When you get a call that your patient just spiked a fever there's an immediate disconnect. The nurse wants you to “order something for it” (meaning a medication such as Tylenol to bring it down) while you are immediately thinking etiology (Has the patient acquired an infection? Do I need to get cultures and an xray stat?). The nurse wants an order for an antipyretic. That's not at the top of your list. You may even feel you're being maneuvered into ordering something that could be harmful. That's when you need to be armed with the evidence.
I while back I reviewed this topic in a couple of posts  . More recently Mill Hill Ave Command addressed the topic and I thought it would be a good time to revisit it here. The general conclusion of the Mill Hill Command post was that lowering of body temperature with antipyretics or via external means is not supported by evidence. I agree although as I pointed out in my previous posts the exceptions must be kept in mind: hyperthermia syndromes and heat stroke, acute cerebrovascular disease and coma post cardiac arrest. As I also pointed out there was one study showing benefit from external cooling (not antipyretics!) in patients with septic shock on pressors, in terms of decreased pressor requirement and decreased mortality. That is just one study with methodologic concerns and the findings need to be replicated.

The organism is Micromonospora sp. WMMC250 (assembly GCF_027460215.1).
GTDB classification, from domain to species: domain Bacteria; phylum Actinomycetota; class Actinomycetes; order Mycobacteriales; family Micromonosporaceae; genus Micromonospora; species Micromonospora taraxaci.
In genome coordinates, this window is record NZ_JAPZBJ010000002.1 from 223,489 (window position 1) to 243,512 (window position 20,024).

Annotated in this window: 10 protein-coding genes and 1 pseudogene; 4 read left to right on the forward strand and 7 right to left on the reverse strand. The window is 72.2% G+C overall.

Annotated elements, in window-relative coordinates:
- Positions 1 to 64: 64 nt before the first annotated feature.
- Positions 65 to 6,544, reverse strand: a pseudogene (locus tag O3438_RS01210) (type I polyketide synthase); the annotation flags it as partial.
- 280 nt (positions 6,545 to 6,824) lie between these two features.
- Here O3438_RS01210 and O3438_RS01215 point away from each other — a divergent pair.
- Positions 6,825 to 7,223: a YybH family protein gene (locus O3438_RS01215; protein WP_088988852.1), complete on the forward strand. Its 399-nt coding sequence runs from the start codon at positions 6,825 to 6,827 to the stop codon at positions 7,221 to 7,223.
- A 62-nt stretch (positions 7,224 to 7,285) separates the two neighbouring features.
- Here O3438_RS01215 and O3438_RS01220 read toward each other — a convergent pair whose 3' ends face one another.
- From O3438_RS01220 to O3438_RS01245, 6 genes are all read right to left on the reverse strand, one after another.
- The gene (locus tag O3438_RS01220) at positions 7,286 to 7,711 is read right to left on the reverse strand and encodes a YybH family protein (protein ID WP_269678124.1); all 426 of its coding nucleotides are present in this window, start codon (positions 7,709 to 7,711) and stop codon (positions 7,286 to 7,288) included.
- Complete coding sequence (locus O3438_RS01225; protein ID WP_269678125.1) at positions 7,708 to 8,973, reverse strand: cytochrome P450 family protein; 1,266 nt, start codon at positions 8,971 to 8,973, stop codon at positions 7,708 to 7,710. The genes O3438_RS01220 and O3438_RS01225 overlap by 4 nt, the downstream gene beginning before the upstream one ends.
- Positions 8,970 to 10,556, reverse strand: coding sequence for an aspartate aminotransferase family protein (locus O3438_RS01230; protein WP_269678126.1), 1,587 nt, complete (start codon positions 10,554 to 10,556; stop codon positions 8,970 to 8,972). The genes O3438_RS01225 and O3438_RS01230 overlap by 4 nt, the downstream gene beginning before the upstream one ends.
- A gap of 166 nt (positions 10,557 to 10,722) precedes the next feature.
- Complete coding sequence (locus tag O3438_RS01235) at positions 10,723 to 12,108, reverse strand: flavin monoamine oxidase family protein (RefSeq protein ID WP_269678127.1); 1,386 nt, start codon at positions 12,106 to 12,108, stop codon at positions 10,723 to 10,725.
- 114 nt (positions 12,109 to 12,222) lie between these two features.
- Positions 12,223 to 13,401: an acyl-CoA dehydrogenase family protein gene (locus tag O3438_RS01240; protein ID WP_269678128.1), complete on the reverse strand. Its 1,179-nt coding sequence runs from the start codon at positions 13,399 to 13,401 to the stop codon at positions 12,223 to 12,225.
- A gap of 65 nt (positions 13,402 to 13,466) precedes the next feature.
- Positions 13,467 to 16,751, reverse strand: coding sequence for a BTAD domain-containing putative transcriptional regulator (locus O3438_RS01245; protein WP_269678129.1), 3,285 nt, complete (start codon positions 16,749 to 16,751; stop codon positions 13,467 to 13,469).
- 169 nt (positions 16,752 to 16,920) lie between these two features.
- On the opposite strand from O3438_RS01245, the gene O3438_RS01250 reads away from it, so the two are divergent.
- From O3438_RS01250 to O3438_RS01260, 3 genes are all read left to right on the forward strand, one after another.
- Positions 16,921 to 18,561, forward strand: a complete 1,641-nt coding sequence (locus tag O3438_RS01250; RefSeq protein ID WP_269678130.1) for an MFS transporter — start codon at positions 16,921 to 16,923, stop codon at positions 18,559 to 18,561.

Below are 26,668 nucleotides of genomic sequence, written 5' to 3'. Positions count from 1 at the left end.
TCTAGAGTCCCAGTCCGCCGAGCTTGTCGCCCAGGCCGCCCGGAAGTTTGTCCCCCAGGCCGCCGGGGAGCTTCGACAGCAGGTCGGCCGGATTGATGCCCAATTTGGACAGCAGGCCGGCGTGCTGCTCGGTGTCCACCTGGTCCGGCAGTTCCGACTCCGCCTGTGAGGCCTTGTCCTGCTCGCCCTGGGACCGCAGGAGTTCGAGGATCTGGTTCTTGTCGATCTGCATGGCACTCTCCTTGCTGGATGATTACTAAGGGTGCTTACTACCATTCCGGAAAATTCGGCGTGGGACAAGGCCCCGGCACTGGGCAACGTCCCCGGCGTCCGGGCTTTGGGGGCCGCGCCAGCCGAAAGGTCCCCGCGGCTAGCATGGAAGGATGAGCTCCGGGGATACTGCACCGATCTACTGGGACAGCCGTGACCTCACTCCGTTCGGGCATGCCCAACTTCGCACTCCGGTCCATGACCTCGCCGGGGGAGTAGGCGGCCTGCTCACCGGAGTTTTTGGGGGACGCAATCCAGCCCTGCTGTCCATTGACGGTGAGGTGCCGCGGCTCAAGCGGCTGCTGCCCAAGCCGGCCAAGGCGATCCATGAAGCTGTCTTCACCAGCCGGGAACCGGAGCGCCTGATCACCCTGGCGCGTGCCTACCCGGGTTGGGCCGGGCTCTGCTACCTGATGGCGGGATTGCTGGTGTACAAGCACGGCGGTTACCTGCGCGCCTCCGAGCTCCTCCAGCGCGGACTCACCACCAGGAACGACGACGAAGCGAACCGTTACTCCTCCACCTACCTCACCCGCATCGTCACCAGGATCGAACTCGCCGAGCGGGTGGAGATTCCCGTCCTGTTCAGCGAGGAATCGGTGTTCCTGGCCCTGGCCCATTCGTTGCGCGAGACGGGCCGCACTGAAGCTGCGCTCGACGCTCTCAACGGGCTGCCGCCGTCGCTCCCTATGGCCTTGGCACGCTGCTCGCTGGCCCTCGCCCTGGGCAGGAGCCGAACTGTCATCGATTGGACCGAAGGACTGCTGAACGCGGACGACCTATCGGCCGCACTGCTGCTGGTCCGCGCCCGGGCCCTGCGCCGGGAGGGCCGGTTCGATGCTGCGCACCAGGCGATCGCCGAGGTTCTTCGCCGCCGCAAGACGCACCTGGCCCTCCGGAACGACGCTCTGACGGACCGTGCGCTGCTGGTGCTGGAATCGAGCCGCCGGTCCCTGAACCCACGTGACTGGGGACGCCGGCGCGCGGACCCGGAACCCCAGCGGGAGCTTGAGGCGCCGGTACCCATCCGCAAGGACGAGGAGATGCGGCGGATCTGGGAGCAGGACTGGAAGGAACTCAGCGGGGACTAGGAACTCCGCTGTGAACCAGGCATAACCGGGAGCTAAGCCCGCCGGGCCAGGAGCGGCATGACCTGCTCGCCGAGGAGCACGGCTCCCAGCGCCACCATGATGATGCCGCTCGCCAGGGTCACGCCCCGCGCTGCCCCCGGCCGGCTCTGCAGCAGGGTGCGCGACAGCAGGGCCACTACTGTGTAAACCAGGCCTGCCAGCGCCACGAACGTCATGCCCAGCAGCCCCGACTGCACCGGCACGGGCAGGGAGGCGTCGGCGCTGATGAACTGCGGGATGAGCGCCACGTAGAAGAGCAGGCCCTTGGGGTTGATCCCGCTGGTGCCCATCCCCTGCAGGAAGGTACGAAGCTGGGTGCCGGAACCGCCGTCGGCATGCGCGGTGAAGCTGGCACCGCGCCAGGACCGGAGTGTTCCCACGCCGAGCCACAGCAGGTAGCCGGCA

There may be other exceptions where physiologic rationale and clinical judgment suggest the use of antipyretics, e.g. fever driving tachycardia in a patient with heart failure or myocardial ischemia, though not supported by high level evidence.
Finally, since my original posts there has been a point-counterpoint with rebuttals published in Chest. It's an interesting exchange that probes the literature on both sides. I think the naysayers won the debate.